Specifically, the protesters argue that Business Rule 2.19 which governs this program requires that the agency furnish the TSPs with shipment and tonnage data for the “last two completed rate cycles using the new domestic and international channels” and that this information has not been provided. AR, exh. 8, SDDC Website-DPS Business Rules, at 12 (emphasis added); Protest at 3; Protesters’ Comments at 7. The agency responds that this historical data was already available to TSPs on the SDDC website for the last two full cycles under the previous computer program for both the Domestic GBL Records and International GBL Records. Regarding future cycles under the DPS, which the agency contends is the subject of Business Rule 2.19, the agency states that the shipments under the DPS have only just begun, so there is no data. The Army maintains that it will provide a report to all qualified TSPs concerning tonnage data, once shipments are awarded under DPS. AR at 5. Since the data requested is not available because the DPS has only begun to be implemented, we find no obligation to provide data that does not exist.[11]

The protesters also complain that the invoice and payment computer modules have not been tested and proven to work. The agency reports that both modules have been fully approved for implementation and the DPS is already awarding shipments. This is essentially a contention that the assertedly unproven modules somehow place undue risk on the TSPs in preparing their rate tenders. On this record, we have no basis to find that the agency has imposed an undue risk on the TSPs. See AirTrak Travel et al., B-292101 et al., June 30, 2003, 2003 CPD para.117 at 12-16.

The protesters finally claim that under the first solicitation certain TSPs were rejected under the initial solicitation for their “off-peak” rates solely because the peak rates submitted were beyond a competitive range of prices, and that storage in transit rates were improperly used as a factor to calculate the BVS of TSPs. Protest at 4. As indicated above, on or about April 2, the TSPs were provided the opportunity to question or challenge any of the BVSs received. Thus, these protest challenges are untimely under our Bid Protest Regulations because they were not filed within 10 days after the basis of protest were known or should have been known.[12] 4 C.F.R. sect. 21.2(a)(2).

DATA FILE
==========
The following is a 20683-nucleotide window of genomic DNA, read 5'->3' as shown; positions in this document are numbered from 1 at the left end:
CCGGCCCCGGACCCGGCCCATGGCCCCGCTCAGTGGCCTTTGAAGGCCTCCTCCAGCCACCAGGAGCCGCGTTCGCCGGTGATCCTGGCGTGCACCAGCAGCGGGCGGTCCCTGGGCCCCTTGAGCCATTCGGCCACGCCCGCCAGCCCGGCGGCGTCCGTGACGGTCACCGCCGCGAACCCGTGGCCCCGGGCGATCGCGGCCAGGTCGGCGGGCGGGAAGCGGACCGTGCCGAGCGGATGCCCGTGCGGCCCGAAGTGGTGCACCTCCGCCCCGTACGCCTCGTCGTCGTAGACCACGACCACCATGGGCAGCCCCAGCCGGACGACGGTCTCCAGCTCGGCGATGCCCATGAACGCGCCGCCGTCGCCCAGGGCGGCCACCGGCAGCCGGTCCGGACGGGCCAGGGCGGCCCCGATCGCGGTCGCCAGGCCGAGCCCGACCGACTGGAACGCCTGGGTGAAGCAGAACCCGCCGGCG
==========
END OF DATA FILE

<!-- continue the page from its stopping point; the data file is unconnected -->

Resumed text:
The protest is denied in part and dismissed in part.

Gary L. Kepplinger
General Counsel

[1] The firms protesting this solicitation are: Abba International Inc. of Everett Washington; Arpin International Group of East Greenwich, Rhode Island; Approved Forwarders, Inc. of San Diego, California; BINL, Inc. of Long Beach, California; Cartwright International, Inc. of Grandview, Missouri; Covan International, Inc. of Midland City, Alabama; Crystal Forwarding, Inc. of Carlsbad, California; Genesis Van Lines, LLC of Memphis, Tennessee; Hetco Van Lines, Inc. of Springfield, Virginia; Jet Forwarding, Inc. of Torrance, California; Old Glory Van Lines, LLC of Memphis, Tennessee; Silver Ridge Forwarding, Inc. of San Diego, California; Stevens Van Lines, Inc. d/b/a Stevens Worldwide Van Lines of Saginaw, Michigan; Suddah Van Lines, Inc. of Jacksonville, Florida; and Volunteer Van Lines, LLC of Memphis, Tennessee.

[2] This request was for “round two” rates; the “round one” rates were solicited and submitted from February 11 through February 22, 2008. Rates could be submitted by the TSPs during either round.

[3] The initial request indicates that roll out of the remaining sites would begin in May 2008 and be completed no later September 30, following successful implementation of the initial 18 sites.

[4] The initial request for “round one” rates was also protested on February 7, 2008.